PCMCIA(4)                 NetBSD Programmer's Manual                 PCMCIA(4)

     pcmcia - introduction to PCMCIA (PC Card) support

     pcmcia* at pcic? controller ? socket ?
     pcmcia* at tcic? controller ? socket ?
     pcmcia* at cardslot?

     pcmcia* at pccard0

     pcmcia* at it8368e? controller ? socket ?
     pcmcia* at plumpcmcia? controller ? socket ?

     pcmcia* at shpcic? controller ? socket ?

     pcmcia* at nell?

     NetBSD provides machine-independent bus support and drivers for PCMCIA
     (Personal Computer Memory Card International Association) a.k.a.  PC
     Card, CardBus devices.

     NetBSD includes the following machine-independent PCMCIA drivers, sorted
     by function and driver name:

   Serial interfaces and modems

           com      8250/16450/16550-compatible PCMCIA serial cards and

   Network interfaces

           an       Aironet 4500/4800 and Cisco 340 series 802.11 controller.

           awi      802.11 controller based on the AMD PCnetMobile chipset.

           cnw      Netwave AirSurfer Wireless LAN interface.

           ep       3com 3c589 Etherlink-III Ethernet card.

           mbe      Ethernet card based on the Fujitsu MB86960A/MB86965A

           mhzc     Megahertz Ethernet/Modem combo cards

           ne       NE2000 compatible cards.

           ray      Raytheon Raylink and WebGear Aviator2.4 802.11 controller.

           sm       Megahertz Ethernet card.

           wi       Lucent WaveLan/IEEE and PRISM-II based 802.11 controller.

           xi       Xircom CreditCard Ethernet

   SCSI controllers

           aic      Adaptec APA-1460 SCSI controller card.

           esp      NCR 53C9x, Emulex ESP406, and Qlogic FAS408 SCSI con-

   IDE controllers

           wdc      Digital Hinote Ultra Mobile Media Adapter

   Audio devices

           esl      Eiger Labs ESS1688 AudioDrive.

     aic(4), an(4), awi(4), cardbus(4), cnw(4), com(4), ep(4), esl(4), esp(4),
     intro(4), isa(4), mbe(4), mhzc(4), ne(4), options(4), pcic(4), pcmcom(4),
     ray(4), sm(4), tcic(4), wi(4), xi(4)


     The pcmcia driver appeared in NetBSD 1.3.

   IO space conflicts
     NetBSD probes the PCMCIA IO bus width and uses that information to decide
     where to map PCMCIA IO space. For 10-bit wide cards, 0x300-0x3ff is used.
     For 12-bit wide cards, 0x400-0x4ff is used.

     Neither choice is perfect. In the 12-bit case, 0x400 appears to work on
     substantially more devices than 0x300. In the event that PCMCIA devices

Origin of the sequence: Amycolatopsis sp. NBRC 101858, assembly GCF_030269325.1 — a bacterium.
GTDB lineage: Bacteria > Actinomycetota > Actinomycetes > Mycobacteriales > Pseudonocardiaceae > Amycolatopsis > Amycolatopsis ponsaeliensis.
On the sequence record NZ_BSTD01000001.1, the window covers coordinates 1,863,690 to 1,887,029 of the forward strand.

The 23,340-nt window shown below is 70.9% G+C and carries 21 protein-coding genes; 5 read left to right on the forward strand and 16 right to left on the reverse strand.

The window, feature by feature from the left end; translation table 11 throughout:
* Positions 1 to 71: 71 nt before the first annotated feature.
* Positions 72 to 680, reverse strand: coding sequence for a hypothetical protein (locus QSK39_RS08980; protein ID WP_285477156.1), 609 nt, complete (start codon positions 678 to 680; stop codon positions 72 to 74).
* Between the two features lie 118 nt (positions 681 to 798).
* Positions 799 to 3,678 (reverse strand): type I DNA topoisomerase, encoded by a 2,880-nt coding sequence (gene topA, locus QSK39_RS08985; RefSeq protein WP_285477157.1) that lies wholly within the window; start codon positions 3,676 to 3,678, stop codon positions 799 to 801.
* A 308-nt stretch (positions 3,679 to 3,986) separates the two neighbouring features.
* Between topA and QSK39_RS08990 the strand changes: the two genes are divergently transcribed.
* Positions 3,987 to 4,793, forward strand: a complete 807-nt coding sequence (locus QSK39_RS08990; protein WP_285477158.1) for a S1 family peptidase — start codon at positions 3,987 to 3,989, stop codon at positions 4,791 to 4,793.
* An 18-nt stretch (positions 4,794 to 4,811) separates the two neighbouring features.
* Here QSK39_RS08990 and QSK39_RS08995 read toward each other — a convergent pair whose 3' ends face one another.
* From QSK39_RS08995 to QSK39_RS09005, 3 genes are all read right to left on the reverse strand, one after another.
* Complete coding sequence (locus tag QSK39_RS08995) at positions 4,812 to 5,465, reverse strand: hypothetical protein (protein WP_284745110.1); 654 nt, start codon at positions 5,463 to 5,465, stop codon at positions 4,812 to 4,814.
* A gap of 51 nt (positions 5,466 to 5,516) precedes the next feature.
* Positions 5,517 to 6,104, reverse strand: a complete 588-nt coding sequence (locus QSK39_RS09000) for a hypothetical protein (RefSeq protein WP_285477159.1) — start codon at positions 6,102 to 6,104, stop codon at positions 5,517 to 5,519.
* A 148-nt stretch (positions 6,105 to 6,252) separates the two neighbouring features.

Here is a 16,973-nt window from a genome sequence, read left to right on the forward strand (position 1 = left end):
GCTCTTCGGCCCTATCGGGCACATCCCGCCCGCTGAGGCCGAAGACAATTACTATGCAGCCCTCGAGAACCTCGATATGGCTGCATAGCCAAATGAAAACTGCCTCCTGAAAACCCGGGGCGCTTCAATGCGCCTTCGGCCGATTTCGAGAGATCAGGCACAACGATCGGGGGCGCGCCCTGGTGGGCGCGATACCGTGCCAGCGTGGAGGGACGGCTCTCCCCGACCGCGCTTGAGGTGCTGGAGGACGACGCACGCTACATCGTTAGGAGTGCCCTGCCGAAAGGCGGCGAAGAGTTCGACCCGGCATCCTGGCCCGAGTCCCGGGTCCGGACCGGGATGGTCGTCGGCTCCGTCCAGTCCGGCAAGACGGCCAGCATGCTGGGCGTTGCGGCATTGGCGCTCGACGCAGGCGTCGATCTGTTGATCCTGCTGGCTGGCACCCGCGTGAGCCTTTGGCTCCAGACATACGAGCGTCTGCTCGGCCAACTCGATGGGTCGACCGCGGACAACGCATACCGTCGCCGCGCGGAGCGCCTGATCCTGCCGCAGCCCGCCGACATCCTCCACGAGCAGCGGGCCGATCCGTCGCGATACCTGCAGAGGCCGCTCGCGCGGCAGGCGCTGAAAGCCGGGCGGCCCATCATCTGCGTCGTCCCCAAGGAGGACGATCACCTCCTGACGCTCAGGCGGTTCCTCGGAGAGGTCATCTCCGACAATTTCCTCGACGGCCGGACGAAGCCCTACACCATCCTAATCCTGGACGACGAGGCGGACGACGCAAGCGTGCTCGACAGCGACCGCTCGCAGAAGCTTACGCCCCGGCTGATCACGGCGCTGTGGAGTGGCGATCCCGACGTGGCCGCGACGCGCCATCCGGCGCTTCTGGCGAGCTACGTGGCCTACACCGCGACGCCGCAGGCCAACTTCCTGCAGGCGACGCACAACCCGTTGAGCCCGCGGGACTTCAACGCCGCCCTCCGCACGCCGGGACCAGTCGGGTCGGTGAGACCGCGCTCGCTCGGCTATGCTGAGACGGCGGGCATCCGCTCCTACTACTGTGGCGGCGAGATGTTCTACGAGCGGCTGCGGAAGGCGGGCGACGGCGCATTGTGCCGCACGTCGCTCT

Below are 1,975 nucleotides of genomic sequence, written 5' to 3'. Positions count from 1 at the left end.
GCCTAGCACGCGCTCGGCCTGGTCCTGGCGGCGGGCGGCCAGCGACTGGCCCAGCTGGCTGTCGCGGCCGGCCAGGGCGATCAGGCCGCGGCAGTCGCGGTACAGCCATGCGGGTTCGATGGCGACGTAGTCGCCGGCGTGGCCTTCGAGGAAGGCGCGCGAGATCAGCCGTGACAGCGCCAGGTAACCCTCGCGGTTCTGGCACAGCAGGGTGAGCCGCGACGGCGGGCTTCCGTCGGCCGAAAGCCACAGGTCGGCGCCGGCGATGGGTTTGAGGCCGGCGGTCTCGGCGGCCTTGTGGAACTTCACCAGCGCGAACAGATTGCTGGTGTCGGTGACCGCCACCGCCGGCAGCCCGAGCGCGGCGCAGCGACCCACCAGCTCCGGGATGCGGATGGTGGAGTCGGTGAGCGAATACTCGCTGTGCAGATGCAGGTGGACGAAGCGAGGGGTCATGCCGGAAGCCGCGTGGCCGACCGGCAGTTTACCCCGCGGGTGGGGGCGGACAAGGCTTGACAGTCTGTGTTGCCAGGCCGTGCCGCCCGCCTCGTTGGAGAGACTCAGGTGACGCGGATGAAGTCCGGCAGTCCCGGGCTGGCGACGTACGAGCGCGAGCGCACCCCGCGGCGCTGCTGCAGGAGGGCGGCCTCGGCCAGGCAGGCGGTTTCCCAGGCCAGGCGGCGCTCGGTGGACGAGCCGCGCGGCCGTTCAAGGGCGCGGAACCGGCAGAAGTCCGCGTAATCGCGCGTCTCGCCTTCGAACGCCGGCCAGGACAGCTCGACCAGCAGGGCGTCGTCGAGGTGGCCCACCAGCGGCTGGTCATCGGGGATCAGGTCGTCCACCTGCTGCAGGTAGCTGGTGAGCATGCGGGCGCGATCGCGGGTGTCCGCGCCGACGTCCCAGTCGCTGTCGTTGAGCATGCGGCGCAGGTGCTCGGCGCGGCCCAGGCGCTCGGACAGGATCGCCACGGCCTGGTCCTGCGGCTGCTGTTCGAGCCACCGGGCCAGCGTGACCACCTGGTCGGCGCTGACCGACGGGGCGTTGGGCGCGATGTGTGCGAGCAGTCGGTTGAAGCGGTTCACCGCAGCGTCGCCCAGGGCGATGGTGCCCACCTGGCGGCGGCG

are mapped in 0x400-0xfff and appear to be nonfunctional, remapping to
     0x300-0x3ff may be appropriate; consult
     options PCIC_ISA_ALLOC_IOBASE and
     options PCIC_ISA_ALLOC_IOSIZE in options(4).  Example:

           # Avoid pcmcia bus space conflicts with the default io space
           # allocation on 12-bit wide busses (base 0x400 size 0xfff).
           options PCIC_ISA_ALLOC_IOBASE=0x300
           options PCIC_ISA_ALLOC_IOSIZE=0x0ff

   Interrupt conflicts
     NetBSD attempts to probe for available interrupts to assign to PCMCIA de-
     vices. In some cases, it is not possible to detect all interrupts in use;
     in such cases, use of
     options PCIC_ISA_INTR_ALLOC_MASK may be necessary. See options(4).

   Unconfigured devices
     During autoconfiguration, if a message is displayed saying that your card
     is "not configured" it indicates that there isn't support for your card
     compiled into the kernel.  To fix this problem, it may simply be a matter
     of adding the manufacturer and product IDs to the PCMCIA database or
     adding a front-end attachment to an existing driver.  In the latter case,
     it is normally always necessary to get a dump of the CIS table from the
     card.  You can do this by adding
     options PCMCIACISDEBUG and
     options PCMCIADEBUG into your kernel config file.  Additionally, you will
     have to patch the kernel to enable run-time debugging.  This can be done
     in the source by changing the variables pcmcia_debug and pcmciacis_debug
     to 0xff.  Alternatively, you can patch the same variables at run-time us-
     ing ddb(4).  For most drivers you should also consider enabling any driv-
     er-specific debugging options.

NetBSD 1.6                      August 29, 2000                              2

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